Cryptology ePrint Archive: Report 2018/990

Quisquis: A New Design for Anonymous Cryptocurrencies

Prastudy Fauzi and Sarah Meiklejohn and Rebekah Mercer and Claudio Orlandi

Abstract: Despite their usage of pseudonyms rather than persistent identifiers, most existing cryptocurrencies do not provide users with any meaningful levels of privacy. This has prompted the creation of privacy-enhanced cryptocurrencies such as Monero and Zcash, which are specifically designed to counteract the tracking analysis possible in currencies like Bitcoin. These cryptocurrencies, however, also suffer from some drawbacks: in both Monero and Zcash, the set of potential unspent coins is always growing, which means users cannot store a concise representation of the blockchain. Additionally, Zcash requires a common reference string and the fact that addresses are reused multiple times in Monero has led to attacks to its anonymity.

In this paper we propose a new design for anonymous cryptocurrencies, Quisquis, that achieves provably secure notions of anonymity. Quisquis stores a relatively small amount of data, does not require trusted setup, and in Quisquis each address appears on the blockchain at most twice: once when it is generated as output of a transaction, and once when it is spent as input to a transaction. Our result is achieved by combining a DDH-based tool (that we call updatable keys) with efficient zero-knowledge arguments.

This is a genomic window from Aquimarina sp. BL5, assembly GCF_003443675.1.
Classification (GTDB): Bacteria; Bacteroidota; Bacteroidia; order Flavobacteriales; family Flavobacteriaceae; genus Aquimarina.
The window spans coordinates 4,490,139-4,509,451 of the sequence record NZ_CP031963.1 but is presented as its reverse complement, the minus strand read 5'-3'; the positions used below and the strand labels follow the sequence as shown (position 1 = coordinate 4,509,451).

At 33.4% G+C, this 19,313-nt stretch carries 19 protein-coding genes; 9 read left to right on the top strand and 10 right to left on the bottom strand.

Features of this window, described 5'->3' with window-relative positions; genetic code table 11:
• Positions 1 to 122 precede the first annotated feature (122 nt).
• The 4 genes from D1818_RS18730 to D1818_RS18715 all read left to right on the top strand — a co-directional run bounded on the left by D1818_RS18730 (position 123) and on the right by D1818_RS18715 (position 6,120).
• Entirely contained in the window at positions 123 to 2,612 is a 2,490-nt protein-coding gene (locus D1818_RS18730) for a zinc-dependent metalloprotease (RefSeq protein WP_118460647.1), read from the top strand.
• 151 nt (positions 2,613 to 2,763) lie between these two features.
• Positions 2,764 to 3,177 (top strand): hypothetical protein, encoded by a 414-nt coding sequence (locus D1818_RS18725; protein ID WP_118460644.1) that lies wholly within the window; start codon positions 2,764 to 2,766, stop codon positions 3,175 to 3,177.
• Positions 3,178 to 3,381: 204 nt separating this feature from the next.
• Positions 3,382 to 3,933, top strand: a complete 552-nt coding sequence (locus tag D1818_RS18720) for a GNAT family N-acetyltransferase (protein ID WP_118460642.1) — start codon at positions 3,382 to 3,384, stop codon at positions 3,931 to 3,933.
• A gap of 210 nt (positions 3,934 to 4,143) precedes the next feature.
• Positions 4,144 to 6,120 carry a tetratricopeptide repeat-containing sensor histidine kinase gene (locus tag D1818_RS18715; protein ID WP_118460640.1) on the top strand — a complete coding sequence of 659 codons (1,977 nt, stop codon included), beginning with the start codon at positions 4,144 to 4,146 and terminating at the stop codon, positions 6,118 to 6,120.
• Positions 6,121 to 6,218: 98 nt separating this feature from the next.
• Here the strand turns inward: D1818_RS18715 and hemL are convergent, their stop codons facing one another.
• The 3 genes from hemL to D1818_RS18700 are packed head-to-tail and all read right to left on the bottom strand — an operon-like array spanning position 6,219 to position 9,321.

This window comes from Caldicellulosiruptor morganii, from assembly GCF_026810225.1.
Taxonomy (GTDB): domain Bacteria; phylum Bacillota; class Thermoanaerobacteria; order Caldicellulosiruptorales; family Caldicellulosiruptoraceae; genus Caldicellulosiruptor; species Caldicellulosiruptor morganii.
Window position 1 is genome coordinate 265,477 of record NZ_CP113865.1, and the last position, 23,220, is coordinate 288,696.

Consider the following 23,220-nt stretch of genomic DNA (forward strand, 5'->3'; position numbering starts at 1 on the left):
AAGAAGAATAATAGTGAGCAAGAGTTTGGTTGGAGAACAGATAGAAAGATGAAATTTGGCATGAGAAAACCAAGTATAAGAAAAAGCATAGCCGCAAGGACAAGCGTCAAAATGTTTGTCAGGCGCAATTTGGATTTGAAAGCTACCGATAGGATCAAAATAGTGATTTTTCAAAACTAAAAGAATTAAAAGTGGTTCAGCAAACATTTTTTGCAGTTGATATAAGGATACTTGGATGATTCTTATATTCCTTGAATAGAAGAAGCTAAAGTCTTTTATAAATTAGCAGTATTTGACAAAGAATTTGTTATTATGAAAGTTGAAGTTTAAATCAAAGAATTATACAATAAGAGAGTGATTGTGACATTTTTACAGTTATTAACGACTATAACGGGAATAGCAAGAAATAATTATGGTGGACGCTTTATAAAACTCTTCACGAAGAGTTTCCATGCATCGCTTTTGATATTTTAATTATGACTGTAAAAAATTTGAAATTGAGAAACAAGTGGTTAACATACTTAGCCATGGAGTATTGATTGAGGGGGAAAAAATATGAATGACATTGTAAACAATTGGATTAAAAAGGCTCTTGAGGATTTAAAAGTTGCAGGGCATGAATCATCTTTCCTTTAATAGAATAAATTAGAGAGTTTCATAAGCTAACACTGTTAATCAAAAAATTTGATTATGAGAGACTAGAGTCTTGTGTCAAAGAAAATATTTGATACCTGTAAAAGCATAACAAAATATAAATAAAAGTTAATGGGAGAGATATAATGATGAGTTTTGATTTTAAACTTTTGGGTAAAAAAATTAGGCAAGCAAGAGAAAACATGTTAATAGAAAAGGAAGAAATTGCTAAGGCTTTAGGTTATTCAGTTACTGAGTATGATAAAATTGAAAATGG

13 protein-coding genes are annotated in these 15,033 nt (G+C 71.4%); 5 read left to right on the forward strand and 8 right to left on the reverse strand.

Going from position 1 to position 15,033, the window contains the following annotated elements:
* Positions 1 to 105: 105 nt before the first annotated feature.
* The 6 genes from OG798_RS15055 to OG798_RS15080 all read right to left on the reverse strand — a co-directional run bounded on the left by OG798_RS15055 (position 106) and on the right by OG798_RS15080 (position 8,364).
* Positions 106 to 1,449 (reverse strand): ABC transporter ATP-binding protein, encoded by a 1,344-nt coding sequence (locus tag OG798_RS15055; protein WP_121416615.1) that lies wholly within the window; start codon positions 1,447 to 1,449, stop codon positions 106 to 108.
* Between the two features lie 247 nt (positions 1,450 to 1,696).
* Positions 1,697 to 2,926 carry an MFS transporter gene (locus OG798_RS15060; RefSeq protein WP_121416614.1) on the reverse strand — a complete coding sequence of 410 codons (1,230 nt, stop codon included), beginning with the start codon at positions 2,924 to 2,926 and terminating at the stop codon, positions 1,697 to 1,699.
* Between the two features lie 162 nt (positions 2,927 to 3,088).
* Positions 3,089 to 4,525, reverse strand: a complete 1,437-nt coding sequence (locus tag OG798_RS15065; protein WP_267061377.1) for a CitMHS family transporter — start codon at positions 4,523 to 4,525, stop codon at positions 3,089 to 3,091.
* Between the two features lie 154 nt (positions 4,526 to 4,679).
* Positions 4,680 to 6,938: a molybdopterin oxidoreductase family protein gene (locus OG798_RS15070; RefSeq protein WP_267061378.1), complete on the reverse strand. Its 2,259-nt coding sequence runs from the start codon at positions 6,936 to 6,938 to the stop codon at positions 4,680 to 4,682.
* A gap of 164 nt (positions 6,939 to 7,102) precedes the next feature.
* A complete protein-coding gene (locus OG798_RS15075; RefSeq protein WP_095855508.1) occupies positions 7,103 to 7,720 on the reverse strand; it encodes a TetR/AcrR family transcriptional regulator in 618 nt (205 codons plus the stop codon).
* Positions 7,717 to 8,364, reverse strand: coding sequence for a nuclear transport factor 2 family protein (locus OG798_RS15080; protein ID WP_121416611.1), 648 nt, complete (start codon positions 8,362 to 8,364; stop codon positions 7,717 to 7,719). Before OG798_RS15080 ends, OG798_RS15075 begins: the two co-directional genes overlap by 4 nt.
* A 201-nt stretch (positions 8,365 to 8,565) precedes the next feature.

Category / Keywords: cryptographic protocols / anonymity, cryptocurrencies, zero knowledge

Original Publication (with minor differences): IACR-ASIACRYPT-2019

Date: received 15 Oct 2018, last revised 16 Sep 2019

Contact author: prastudy fauzi at gmail com, orlandi at cs au dk, s meiklejohn at ucl ac uk, rebekah at o1labs org

Available format(s): PDF | BibTeX Citation

Note: Added a full proof of shuffle, and further explained how Quisquis differs from Mimblewimble and Monero.

Version: 20190916:160318 (All versions of this report)

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